No matter the species No Boundaries specialize in top water fishing. This means a lot of hard work from the angler casting all day but there is nothing like seeing your foe aggressively chasing your lure down and exploding on it in a frenzy. For the GT we use very heavy tackle consisting of 130lb braided line, 200lb leader and the best reels/rods you can buy. This still isn’t enough for many of the beasts and we often see broken rods, reels and anglers!
Can you tell us about the shore fishing and what have been the highlights so far?
After a long day in the boat its great fun to build a big fire on the beach in front of the No Boundaries lodges and watch the sunset with some dead baits launched into the surf. This is a nice relaxing activity till line starts peeling off the reel and you are connected to a serious slab of meat in for the form of a Sting Ray.
These long battles are always enjoyable to watch and we often end up walking a couple of kms down the beach to land the mighty fish. Sand Sharks/Guitar Rays are also a regular capture from the evening sessions and don’t be surprised to hook up to a number of different species.
What has been you personal favourite catch over the years?
I have to admit to been spoiled rotten living and fishing here, it is hard to single out my one favorite capture. Most of the avid GT anglers would choose the GT that I spent years chasing and that fell just short of the World Record. The fish was caught in April 2014 during the best week of GT fishing I have ever experienced. The fish just kept getting bigger and bigger .. I had landed a 52kg, 55kg, 58kg & 61kg in that exact order and was starting to question my tackle selection which was right on its limit.
The next day I decided to step up to the heaviest popping rod I own (pretty much a broom stick!) and send out the biggest baddest popper in the bag. A few casts into the morning session a huge explosion behind my lure signaled hook up and right from the first run all on the boat knew this was something special. The fight went on to last around 25 minutes running 20kg+ drag which almost destroyed me but the adrenalin kicked in again as I saw color down deep and once it surfaced everyone was speechless.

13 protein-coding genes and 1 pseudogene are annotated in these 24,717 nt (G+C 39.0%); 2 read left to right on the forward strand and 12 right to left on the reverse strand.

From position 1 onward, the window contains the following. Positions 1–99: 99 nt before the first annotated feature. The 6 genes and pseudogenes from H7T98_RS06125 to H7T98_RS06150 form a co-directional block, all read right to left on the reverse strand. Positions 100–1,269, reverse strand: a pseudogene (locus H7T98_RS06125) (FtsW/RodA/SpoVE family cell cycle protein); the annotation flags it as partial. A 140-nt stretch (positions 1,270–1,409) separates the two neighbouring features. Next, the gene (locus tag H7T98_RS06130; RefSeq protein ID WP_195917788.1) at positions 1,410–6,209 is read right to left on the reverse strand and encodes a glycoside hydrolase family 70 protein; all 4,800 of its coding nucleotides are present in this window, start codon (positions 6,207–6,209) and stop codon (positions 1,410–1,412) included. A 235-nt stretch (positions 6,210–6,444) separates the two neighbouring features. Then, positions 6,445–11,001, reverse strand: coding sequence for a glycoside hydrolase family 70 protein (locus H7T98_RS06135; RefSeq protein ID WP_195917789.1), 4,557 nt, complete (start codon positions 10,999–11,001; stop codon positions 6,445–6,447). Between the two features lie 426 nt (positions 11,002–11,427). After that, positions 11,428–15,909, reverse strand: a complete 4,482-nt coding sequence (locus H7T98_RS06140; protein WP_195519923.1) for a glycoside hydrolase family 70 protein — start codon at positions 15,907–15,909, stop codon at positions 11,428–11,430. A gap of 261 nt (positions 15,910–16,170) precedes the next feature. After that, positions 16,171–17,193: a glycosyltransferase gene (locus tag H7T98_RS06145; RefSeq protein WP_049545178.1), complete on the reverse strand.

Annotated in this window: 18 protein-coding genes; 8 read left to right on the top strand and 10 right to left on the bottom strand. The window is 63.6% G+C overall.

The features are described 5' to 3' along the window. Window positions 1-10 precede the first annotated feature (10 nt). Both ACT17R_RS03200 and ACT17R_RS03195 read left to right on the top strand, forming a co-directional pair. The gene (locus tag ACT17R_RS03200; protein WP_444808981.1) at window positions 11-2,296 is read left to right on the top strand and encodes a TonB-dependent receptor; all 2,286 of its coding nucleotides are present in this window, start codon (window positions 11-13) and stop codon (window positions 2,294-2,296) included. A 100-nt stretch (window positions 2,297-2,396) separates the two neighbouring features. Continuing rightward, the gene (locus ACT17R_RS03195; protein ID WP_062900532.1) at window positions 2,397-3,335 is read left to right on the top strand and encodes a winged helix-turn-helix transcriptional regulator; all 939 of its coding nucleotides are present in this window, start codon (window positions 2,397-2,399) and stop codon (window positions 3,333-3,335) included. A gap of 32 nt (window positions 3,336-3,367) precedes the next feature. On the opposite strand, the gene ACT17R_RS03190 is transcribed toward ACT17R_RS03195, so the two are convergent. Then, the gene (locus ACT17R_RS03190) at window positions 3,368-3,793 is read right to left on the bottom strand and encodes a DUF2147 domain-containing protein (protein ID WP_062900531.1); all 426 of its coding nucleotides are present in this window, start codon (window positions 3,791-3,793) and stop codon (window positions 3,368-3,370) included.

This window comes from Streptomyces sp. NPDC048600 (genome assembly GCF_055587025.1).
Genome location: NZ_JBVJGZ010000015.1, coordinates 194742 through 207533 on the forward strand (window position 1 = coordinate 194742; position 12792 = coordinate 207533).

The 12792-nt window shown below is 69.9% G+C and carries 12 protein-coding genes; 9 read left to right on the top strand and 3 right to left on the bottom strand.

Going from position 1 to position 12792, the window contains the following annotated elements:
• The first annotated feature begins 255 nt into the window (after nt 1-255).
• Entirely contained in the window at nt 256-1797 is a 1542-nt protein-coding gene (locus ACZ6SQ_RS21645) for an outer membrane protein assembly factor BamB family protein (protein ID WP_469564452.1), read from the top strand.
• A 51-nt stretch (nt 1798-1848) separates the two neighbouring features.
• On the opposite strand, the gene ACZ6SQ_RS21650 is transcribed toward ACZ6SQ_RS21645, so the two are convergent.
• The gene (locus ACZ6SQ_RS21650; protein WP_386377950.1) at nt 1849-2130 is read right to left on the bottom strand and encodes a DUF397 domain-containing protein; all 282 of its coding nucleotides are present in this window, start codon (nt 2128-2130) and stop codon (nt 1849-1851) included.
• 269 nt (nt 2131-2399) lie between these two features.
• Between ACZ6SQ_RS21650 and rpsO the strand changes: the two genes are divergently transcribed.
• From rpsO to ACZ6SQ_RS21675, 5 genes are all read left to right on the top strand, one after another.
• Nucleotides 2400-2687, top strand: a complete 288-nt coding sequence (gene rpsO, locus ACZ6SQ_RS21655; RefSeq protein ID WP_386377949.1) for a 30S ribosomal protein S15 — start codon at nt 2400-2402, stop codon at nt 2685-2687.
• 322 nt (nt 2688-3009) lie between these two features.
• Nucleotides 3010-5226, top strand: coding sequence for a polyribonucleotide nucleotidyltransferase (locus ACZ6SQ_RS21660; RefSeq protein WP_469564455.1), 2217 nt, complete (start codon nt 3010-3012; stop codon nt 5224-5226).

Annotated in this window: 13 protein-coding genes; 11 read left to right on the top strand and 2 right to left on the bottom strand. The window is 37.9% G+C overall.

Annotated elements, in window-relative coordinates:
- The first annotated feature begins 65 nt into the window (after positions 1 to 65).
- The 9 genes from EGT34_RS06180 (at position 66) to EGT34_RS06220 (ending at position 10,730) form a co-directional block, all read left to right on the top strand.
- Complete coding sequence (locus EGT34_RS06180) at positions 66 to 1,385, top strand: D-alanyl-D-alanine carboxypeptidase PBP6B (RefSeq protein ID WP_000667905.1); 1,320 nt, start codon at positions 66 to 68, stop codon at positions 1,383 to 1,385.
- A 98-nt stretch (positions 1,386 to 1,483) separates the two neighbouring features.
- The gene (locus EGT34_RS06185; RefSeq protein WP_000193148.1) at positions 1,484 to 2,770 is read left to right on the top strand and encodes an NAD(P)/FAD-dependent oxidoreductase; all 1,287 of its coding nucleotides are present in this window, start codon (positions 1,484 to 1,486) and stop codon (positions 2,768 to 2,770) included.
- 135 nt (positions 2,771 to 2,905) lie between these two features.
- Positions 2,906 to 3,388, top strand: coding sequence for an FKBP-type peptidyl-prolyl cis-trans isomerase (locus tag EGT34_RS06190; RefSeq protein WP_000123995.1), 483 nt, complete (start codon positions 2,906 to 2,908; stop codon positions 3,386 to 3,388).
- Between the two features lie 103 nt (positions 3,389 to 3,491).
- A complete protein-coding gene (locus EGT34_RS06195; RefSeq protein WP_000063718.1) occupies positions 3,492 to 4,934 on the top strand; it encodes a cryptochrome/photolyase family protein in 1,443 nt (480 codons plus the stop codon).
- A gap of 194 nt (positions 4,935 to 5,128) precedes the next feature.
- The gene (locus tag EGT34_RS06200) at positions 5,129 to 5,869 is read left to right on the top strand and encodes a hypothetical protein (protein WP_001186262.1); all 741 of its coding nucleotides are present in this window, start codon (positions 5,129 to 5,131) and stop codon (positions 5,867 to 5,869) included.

The fish was weighed, tagged and released and the needle hovered between 68-72kg, we called it 70kg which fell 2kg short of the WR.
Right up there with that capture would be my first Marlin and a Permit caught casting small lures off the beach. That was another epic battle on very light tackle.
My proudest achievement isn’t any of the fantastic fish that I have been lucky enough to catch but launching the first Tag & Release program for GTs in the Indian Ocean. We have tagged over 700 fish to date and through the fishing community raised funds to purchase Satellite Tags which we deployed last season marking the first project of its kind. Promoting sustainable fishing and encouraging the correct handling of these wonderful creatures provides me with just as much enjoyment as catching them.
What are your fishing ambitions for the future?
I guess falling just short means that I have to continue the pursuit of the WR GT, would be a shame to live/fish here and not have that ambition. Targeting a lot of these species on a fly rod is also something I need to practice more as I am pretty useless right now!
On the conservation side I will keep promoting fishing with barbless hooks and properly handling fish you are looking to release. After tagging so many fish and never recapturing one the excitement level when each fish surfaces (Does it have a tag!?) is reaching new levels and I look forward to welcoming a fish we have caught before on board again. Tight lines to all, Ed.